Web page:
THE JAPANESE HOUSE has announced details of her second studio album, IN THE END IT ALWAYS DOES, out 30 June via Dirty Hit. Featuring recent single Boyhood, much of the album lives in the contradictory: beginnings and endings; obsession and mundanity; falling in love and falling apart.
With the album announcement comes new track SAD TO BREATHE, an upbeat sounding heartbreaker co-produced by Amber Bain (The Japanese House) with The 1975’s George Daniel and Chloe Kraemer, accompanied by a beautiful live alternate version of the track directed by Sheila Johansson which sees Amber and her extended live band strip the song back to its bare bones.
“I wrote Sad To Breathe some time ago, it’s one of the oldest songs on the record,” says Amber. “It was very different back then; it’s gone from being solely electronic to what it is now, mostly live and acoustic instrumentation. It’s about that desperate feeling when someone leaves you and the disbelief that they could. It’s funny you could have those kind of insane dramatic thoughts, that feel so real at the time, but that you can, by some miracle, look back in fondness to your entire life being ruined. It all circles back around.”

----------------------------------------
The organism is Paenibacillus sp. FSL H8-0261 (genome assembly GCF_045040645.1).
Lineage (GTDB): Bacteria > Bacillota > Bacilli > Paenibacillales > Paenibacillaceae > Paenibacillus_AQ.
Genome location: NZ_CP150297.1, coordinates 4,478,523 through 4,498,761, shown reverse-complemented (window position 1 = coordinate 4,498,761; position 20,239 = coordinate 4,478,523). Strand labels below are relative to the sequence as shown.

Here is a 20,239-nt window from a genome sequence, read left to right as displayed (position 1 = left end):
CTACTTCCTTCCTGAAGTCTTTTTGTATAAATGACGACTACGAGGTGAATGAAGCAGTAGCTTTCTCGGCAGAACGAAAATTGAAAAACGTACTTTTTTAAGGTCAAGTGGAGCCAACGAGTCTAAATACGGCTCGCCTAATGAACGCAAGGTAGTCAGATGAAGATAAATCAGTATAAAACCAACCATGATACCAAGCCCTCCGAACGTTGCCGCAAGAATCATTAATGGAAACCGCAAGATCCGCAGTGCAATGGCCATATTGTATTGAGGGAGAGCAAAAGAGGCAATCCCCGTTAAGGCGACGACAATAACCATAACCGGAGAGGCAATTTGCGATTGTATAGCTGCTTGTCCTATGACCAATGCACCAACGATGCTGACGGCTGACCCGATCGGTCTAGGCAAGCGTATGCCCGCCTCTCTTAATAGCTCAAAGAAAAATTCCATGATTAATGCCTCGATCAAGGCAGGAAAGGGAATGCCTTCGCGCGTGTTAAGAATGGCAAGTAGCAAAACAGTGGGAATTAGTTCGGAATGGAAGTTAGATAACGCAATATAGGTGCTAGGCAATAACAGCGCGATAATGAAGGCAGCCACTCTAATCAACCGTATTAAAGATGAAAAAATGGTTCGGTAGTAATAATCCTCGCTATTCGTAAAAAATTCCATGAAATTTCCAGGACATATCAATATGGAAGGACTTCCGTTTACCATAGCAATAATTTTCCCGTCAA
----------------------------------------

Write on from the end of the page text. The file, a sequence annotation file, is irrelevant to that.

Pre-order / pre-save In the End It Always Does
It’s been nearly a decade since Amber Bain’s breakout in 2015 when THE JAPANESE HOUSE was a mysterious unidentified figure shrouded in mystery and reverb. These days though, Bain’s sound and style is characteristically wide open, her vulnerabilities, thoughts and innermost feelings stitched into a tapestry of gorgeous, elevated pop music.
Written during a creative burst at the end of 2021, IN THE END IT ALWAYS DOES is primarily inspired by the events preceding it – including Bain’s first time moving to Margate, being in a throuple and the slow dissolution of those relationships. “[These two people] were together for six years and I met them, and we all fell in love at the same time – and then one of them left,” Bain recalls. “It was a ridiculously exciting start to a relationship. It was this high; and then suddenly I’m in this really domestic thing, and it’s not like there was other stuff going on – it was lockdown.” The album came together just as that chapter in her life was falling apart, with each song almost acting as a snapshot in time.